2019 Dodge Challenger Scat Pack 392

2019 Dodge Challenger Scat Pack 392

The Challenger’s handling is good and the steering feels connected.

We associate certain cars with superheroes, usually from their appearance on the silver screen and how this relates to their attributes. Iron Man has the Audi R8, Batman gets the flat grey Lamborghini Aventador (reviewed here), and a purple Hyundai Veloster with flame decals on the side belongs to the Antman as a result of their successful advertising campaign.

2019 Dodge Challenger Scat Pack 392 review

This week, we are graced with a car in our garage that reminds us not of a superhero, but of the unapologetic, manic, and often misunderstood Joker. Our test week coincided with the Joker movie premiere, and we were approached several times by casual fans telling us that the 2019 Dodge Challenger Scat Pack 392 in Plum Crazy Pearl is what they would imagine Joker would drive in real life.

Not only does our tester’s colour matches Joker’s purple blazer perfectly; the confidence it exudes is not unlike that of Batman’s archenemy. The Challenger is unmistakable as a traditional American muscle car. With the extra body panels over the fenders on this Widebody example, it has a presence that attracts far more attention than that of the Ford Mustang (reviewed here) and Chevrolet Camaro.

2019 Dodge Challenger Scat Pack 392 review

Dodge has dressed the Scat Pack up further by giving it a special Scat Pack Bee 392 badge on the fenders, the Rhombi illuminated Air-Catcher headlamp, SRT front splitter, and the standalone option of SRT Barracuda spoiler ($875) that makes it look retro yet special. The optional 20-inch ‘Devil’s Rim’ aluminum wheels are a perfect complement to the entire colour scheme, and allows the optional six-piston Brembo calipers to peek through from behind.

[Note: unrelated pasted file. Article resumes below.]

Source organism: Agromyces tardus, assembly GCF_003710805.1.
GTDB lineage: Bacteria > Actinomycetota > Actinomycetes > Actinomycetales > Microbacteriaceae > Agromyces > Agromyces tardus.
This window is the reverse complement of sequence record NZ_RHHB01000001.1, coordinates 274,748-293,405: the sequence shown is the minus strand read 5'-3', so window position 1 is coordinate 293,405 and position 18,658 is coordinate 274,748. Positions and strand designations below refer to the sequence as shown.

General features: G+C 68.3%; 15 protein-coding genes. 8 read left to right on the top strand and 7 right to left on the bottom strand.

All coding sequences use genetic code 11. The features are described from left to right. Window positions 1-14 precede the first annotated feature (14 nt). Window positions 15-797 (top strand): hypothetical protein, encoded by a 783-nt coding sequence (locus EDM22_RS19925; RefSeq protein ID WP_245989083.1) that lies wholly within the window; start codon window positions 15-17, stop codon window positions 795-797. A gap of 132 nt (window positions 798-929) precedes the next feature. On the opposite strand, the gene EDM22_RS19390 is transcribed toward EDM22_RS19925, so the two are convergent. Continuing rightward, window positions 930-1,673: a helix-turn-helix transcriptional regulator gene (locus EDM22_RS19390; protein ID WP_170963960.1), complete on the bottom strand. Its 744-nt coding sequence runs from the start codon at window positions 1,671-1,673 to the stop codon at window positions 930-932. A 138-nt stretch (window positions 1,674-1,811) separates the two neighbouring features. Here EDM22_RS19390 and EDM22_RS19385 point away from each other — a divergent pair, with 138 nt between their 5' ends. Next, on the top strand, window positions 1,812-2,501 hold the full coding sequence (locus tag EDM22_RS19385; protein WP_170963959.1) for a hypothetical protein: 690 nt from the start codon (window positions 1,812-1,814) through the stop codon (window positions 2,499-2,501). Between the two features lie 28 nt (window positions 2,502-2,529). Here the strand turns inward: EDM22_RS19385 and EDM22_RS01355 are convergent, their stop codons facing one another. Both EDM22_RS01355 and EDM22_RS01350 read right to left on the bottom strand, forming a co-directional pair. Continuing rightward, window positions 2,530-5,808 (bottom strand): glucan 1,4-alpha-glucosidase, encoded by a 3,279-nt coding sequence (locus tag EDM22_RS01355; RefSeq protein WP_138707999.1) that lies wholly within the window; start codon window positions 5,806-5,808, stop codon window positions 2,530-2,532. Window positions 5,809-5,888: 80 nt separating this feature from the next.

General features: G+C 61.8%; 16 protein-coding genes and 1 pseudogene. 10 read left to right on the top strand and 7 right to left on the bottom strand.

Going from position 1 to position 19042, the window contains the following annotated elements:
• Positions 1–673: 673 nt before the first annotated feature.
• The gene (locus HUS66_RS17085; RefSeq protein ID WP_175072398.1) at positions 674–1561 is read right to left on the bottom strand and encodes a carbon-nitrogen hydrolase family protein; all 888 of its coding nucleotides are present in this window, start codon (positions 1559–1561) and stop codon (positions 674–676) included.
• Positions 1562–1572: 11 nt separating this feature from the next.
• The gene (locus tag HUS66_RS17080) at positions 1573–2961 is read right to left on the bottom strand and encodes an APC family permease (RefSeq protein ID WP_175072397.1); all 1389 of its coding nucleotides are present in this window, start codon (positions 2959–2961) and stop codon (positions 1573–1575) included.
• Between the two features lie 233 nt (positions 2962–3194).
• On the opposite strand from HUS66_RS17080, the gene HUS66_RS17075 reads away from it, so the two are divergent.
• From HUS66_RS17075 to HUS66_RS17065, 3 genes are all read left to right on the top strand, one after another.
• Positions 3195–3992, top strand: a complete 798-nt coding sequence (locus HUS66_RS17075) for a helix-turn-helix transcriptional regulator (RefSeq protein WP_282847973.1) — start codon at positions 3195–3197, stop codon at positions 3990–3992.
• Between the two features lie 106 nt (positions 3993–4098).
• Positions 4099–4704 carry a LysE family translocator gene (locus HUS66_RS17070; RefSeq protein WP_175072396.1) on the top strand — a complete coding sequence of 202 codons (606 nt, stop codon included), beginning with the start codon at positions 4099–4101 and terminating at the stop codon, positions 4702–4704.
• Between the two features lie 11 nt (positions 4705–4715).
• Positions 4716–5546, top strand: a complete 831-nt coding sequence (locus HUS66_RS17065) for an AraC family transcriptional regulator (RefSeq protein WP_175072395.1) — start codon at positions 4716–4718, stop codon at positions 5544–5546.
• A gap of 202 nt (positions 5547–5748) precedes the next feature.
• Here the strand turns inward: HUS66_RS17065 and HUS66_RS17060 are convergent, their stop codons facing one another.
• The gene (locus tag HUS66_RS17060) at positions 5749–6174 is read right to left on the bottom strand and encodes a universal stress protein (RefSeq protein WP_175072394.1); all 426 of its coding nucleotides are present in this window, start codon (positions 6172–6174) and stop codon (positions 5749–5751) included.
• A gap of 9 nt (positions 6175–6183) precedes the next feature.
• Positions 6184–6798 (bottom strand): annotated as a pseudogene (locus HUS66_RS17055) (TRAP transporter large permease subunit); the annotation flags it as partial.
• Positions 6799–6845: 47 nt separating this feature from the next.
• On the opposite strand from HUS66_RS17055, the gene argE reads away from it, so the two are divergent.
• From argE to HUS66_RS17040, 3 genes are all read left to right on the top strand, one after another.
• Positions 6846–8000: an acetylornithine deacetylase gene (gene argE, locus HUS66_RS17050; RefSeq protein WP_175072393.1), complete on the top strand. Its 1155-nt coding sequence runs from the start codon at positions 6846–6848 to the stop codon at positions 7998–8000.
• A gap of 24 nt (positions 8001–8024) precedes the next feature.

The number in the Challenger Scat Pack 392’s name is for its engine displacement in cubic inches, which translates to approximately 6.4 liters. This is a HEMI V8 engine that produces 485 horsepower at 6,100 RPM, and 475 lb-ft. of torque at 4,100 RPM. Those who are used to seeing outrageous power figures from different crazy models of Challengers like the SRT Hellcat and the SRT Hellcat Redeye will think that 485hp is not much, but in reality it is more than enough for the Challenger to rip out tarmac and launch like many of its predecessors that are made in Detroit.

2019 Dodge Challenger Scat Pack 392 review

Our tester was equipped with an optional six-speed TREMEC manual transmission ($1,000 – I miss the days when you had to pay extra for the car to do the shifting work for you) that is easy to operate and quite a joy to row. The clutch is heavy like one would expect, but it is not punishing and we were able to negotiate driving through city traffic in rush hour without breaking much of a sweat. With the help of the standard Launch Control function, the Challenger can lift off from zero to 96 km/h in the low four-second range, and achieve a quarter mile sprint in the mid-12 seconds.

This number puts the 4,308-pound Dodge Challenger’s straight-line performance on par with the BMW M2, absolutely phenomenal. The Challenger’s beefy proportions show when the roads get windy. However, considering its size, the Challenger’s handling is good and the steering feels connected. There is road feel, and the electrically assisted rack does a good job to mimic the work of a hydraulic one. Hopping into the Challenger does carry a bit of learning curve, not only because of its size, but for its floaty feel on the road. This is not to be mistaken as a feeling of disengagement from the road, rather it simply takes a fraction more attention than normal cars to find its footing between the road markings especially at highway speeds.